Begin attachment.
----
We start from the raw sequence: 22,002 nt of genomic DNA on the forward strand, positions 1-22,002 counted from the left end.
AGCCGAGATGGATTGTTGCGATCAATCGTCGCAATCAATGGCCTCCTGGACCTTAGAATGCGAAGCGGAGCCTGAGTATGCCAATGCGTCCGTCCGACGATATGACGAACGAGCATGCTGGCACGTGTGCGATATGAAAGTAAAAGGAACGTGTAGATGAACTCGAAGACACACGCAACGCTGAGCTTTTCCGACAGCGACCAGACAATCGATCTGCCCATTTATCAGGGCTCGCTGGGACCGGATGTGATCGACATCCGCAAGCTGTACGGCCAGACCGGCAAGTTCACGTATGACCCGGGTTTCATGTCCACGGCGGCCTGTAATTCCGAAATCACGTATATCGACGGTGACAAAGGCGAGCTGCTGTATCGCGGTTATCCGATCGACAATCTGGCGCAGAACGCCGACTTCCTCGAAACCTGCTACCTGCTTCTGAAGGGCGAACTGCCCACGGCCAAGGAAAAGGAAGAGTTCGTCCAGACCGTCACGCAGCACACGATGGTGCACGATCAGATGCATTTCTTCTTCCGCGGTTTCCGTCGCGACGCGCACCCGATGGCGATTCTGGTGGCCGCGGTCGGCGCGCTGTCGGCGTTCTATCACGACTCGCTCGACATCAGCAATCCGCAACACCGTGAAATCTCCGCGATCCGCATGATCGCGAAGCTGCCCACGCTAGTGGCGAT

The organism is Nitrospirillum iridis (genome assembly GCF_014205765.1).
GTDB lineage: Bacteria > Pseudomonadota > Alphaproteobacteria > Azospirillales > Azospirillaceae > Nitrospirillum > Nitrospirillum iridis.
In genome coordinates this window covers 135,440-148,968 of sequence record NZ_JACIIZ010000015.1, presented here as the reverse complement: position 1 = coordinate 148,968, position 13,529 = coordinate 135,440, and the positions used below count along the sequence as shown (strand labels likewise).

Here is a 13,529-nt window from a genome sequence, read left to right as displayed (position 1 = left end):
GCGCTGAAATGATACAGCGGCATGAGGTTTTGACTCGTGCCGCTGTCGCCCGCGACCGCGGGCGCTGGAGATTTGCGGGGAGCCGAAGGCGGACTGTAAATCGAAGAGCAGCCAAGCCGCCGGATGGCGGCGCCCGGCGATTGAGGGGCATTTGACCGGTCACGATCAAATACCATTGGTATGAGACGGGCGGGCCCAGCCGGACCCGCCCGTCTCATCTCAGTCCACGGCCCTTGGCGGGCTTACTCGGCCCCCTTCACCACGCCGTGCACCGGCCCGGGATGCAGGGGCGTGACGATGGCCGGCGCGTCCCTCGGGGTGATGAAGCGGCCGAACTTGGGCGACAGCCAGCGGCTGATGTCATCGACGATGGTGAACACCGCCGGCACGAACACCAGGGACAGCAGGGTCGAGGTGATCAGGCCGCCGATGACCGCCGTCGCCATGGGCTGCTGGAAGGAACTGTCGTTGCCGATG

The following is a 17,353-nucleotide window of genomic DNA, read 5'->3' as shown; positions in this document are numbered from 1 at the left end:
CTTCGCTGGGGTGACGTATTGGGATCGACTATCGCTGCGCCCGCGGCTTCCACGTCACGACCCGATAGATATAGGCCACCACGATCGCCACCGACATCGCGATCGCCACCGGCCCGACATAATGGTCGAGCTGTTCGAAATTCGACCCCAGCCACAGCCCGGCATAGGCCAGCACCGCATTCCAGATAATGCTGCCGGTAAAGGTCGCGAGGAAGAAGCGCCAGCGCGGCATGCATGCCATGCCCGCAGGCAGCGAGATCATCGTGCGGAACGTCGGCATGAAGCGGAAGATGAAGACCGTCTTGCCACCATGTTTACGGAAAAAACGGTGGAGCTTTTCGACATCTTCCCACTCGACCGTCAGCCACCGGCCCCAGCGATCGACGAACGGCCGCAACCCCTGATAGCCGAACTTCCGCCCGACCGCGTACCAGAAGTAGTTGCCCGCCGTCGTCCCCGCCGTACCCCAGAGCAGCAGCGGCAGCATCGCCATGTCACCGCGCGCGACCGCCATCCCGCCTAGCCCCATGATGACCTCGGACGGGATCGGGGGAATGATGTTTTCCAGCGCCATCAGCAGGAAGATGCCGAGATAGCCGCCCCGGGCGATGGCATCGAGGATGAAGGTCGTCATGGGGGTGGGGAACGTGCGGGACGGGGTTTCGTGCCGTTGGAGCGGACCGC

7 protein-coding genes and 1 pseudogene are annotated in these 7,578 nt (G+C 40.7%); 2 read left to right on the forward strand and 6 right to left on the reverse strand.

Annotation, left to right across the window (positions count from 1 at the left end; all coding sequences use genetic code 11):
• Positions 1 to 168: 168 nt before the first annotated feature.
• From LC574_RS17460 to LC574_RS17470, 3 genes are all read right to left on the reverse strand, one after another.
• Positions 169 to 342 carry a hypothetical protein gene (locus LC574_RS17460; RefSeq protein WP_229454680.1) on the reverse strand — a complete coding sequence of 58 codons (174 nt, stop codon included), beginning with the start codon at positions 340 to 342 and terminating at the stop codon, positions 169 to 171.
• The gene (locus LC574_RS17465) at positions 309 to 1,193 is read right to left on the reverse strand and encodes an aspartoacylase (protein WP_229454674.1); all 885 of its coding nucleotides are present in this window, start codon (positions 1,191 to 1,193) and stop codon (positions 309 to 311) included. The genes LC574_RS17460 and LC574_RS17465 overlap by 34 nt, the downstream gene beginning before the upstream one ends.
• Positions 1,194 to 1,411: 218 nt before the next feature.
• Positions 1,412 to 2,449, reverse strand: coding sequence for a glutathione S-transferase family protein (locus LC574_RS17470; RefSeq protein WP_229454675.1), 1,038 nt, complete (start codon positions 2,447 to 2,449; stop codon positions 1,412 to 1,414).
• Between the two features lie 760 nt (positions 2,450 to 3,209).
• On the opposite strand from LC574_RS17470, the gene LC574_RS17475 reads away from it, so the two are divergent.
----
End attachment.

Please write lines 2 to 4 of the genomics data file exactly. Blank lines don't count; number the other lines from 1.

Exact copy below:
AGCCGAGATGGATTGTTGCGATCAATCGTCGCAATCAATGGCCTCCTGGACCTTAGAATGCGAAGCGGAGCCTGAGTATGCCAATGCGTCCGTCCGACGATATGACGAACGAGCATGCTGGCACGTGTGCGATATGAAAGTAAAAGGAACGTGTAGATGAACTCGAAGACACACGCAACGCTGAGCTTTTCCGACAGCGACCAGACAATCGATCTGCCCATTTATCAGGGCTCGCTGGGACCGGATGTGATCGACATCCGCAAGCTGTACGGCCAGACCGGCAAGTTCACGTATGACCCGGGTTTCATGTCCACGGCGGCCTGTAATTCCGAAATCACGTATATCGACGGTGACAAAGGCGAGCTGCTGTATCGCGGTTATCCGATCGACAATCTGGCGCAGAACGCCGACTTCCTCGAAACCTGCTACCTGCTTCTGAAGGGCGAACTGCCCACGGCCAAGGAAAAGGAAGAGTTCGTCCAGACCGTCACGCAGCACACGATGGTGCACGATCAGATGCATTTCTTCTTCCGCGGTTTCCGTCGCGACGCGCACCCGATGGCGATTCTGGTGGCCGCGGTCGGCGCGCTGTCGGCGTTCTATCACGACTCGCTCGACATCAGCAATCCGCAACACCGTGAAATCTCCGCGATCCGCATGATCGCGAAGCTGCCCACGCTAGTGGCGAT

The organism is Nitrospirillum iridis (genome assembly GCF_014205765.1).
GTDB lineage: Bacteria > Pseudomonadota > Alphaproteobacteria > Azospirillales > Azospirillaceae > Nitrospirillum > Nitrospirillum iridis.